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Illinois state Sen. Darren Bailey (R) is Democrats’ favorite extremist running for governor.
They spent $34.5 million helping make sure he won the Republican primary.
Apparently they think it’ll be a cakewalk to best the man who favorably compared himself to golfer John Daly and his opponent, Gov. J.B. Pritzker (D), to Tiger Woods, and once tweeted that “Islam is NOT a religion of peace.”
Bailey’s positions run a straight line along the far-right.
Two of the tenets of his campaign are making it easier to carry guns and illegal to terminate a pregnancy.
His “pro-life” views apparently end at birth. He proposed reinstating the death penalty in Illinois earlier this year. But only if the victim is a cop.
Bailey’s so convinced of lies about election fraud that he thinks Illinois should purge its voter rolls every year—or, as he puts it, “annual cleaning.” This is just one of his many proposals “to restore confidence in our elections.” (Nevermind that lies about voter fraud are what’s undermining faith in elections).
Logic isn’t Darren Bailey’s friend.
Last July, he said that he opposes government handouts because “that’s socialism.”
Recently Bailey has made a clumsy attempt to pivot towards the center. It doesn’t seem to be working. Of course, it probably doesn’t help that he recently compared abortion to the Holocaust during a speech in front of a map with the entire nation of Israel eradicated.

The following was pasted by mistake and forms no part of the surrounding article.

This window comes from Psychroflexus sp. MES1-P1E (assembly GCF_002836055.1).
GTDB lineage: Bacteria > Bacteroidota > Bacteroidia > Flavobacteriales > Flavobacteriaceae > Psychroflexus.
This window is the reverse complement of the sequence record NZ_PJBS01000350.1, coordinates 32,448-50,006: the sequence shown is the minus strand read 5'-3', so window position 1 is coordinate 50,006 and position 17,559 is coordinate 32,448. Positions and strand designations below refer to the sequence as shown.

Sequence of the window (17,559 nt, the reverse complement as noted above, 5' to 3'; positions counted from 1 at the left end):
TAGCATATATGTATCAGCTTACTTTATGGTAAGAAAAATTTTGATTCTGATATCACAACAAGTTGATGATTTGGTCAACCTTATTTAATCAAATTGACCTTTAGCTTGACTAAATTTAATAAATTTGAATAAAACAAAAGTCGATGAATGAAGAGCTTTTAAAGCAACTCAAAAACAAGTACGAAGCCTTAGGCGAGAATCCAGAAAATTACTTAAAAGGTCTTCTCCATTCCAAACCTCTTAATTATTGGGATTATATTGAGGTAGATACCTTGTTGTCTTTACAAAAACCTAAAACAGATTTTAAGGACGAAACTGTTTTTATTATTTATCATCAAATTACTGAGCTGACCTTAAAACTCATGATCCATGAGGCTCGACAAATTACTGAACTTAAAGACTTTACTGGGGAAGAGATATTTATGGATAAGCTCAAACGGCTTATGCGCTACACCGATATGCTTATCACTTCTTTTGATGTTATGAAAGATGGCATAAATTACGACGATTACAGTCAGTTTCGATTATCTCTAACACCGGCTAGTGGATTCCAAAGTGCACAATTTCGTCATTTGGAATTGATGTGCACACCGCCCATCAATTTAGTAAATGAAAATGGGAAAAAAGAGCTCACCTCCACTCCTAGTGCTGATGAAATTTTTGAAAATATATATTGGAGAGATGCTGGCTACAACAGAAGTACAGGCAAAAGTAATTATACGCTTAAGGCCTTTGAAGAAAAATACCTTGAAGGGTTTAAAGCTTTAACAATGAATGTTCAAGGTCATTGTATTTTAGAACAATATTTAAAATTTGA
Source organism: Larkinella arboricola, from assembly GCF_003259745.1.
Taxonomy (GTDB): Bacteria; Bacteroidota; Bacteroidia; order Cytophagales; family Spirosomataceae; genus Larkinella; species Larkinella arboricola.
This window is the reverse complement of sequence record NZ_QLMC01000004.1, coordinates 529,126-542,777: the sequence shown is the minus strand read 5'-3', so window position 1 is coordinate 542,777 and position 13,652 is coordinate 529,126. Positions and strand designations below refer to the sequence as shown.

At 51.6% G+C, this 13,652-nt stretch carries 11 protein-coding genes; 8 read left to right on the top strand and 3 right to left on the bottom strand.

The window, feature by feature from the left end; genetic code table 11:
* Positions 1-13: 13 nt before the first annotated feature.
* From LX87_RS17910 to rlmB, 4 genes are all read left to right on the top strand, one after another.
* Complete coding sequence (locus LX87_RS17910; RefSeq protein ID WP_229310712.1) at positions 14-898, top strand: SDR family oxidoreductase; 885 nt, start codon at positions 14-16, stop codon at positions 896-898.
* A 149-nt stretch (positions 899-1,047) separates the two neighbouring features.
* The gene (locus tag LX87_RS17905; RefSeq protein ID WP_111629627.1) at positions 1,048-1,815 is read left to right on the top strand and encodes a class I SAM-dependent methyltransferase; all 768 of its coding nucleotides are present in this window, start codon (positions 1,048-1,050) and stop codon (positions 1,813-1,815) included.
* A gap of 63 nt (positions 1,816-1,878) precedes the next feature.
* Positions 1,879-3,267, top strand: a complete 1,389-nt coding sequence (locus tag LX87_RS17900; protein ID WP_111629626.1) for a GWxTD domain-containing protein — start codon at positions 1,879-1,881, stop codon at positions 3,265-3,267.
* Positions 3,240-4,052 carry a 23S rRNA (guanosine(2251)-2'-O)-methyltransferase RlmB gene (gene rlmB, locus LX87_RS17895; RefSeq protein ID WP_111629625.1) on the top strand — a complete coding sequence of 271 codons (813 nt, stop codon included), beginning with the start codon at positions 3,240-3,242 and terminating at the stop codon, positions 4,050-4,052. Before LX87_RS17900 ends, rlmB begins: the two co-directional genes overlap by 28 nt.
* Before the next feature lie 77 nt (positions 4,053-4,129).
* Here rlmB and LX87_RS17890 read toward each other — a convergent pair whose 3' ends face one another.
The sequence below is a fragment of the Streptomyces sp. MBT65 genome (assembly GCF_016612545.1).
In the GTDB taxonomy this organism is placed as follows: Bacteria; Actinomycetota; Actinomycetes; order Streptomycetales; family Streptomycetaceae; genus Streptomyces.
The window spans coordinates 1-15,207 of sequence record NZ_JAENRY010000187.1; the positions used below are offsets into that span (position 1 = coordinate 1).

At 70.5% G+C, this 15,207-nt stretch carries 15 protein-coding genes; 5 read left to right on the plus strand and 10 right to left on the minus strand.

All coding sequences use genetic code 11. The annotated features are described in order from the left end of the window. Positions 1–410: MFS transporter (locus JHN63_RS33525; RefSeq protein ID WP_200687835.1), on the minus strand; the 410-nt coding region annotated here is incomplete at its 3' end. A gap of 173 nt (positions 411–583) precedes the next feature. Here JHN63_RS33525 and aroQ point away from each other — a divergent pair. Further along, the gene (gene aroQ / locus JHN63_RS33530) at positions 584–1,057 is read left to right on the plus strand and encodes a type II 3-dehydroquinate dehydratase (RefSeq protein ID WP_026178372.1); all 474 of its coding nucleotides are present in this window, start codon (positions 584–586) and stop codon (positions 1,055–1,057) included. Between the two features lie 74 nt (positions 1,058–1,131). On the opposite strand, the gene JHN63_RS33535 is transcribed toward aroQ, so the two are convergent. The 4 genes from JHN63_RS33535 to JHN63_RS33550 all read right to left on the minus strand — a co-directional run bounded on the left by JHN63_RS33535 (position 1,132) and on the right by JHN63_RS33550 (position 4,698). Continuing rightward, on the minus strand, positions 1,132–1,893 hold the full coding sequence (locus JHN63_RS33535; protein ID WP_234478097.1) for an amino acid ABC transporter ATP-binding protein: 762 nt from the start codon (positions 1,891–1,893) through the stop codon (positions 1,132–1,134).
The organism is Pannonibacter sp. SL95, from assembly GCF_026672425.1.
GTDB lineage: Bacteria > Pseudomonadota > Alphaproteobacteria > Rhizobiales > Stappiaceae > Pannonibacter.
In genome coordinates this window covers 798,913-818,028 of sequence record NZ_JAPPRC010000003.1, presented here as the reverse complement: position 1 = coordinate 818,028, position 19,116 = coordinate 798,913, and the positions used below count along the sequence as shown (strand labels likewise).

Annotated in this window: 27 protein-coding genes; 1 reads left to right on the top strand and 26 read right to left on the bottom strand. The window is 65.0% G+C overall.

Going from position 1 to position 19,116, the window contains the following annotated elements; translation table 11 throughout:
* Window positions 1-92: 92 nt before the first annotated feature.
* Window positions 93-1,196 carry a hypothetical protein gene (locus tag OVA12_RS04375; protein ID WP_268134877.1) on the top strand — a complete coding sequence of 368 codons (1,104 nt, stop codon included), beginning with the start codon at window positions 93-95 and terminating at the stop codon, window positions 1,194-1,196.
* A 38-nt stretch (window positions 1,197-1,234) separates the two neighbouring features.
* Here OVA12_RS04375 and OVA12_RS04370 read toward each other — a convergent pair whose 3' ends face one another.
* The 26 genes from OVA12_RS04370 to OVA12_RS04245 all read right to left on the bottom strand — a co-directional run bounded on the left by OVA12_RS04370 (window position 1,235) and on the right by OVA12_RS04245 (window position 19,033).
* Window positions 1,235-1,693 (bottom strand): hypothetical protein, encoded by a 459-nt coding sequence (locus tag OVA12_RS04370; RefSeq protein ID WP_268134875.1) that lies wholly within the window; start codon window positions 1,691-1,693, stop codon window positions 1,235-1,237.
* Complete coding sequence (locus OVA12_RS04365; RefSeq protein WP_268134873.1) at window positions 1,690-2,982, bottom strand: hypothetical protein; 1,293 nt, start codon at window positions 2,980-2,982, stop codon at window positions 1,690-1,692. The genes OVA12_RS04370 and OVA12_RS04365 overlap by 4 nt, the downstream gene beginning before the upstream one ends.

Then there’s the fact that he’s repeatedly described Chicago as a “hellhole.” When a reporter asked why he recently moved there, he replied, “I want to immerse myself in the culture.” Some felt this was a problematic response.
But he’s still gamely trying to frame himself as more of a moderate. When an NBC affiliate asked if he’d welcome his good buddy former President Donald Trump on the campaign trail with him, Bailey said, “Trump is not on the ballot.”
Online, you can find Bailey on Twitter, Facebook, YouTube, Instagram, and Truth Social. It’s great content if you’re feeling nostalgic for the county fair.
Why it matters
It isn’t easy for Republicans to win statewide elections in Illinois. But that doesn’t mean it’s impossible.
Even if Bailey never lives in the governor’s mansion, he has a significantly larger profile now that he’s the Republican nominee for the office.
This time next year, he could be on to bigger things.
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*First Published: Sep 16, 2022, 6:00 am CDT
Claire Goforth is a staff writer at the Daily Dot covering all things politics and technology with a focus on the far right and conspiracy theories.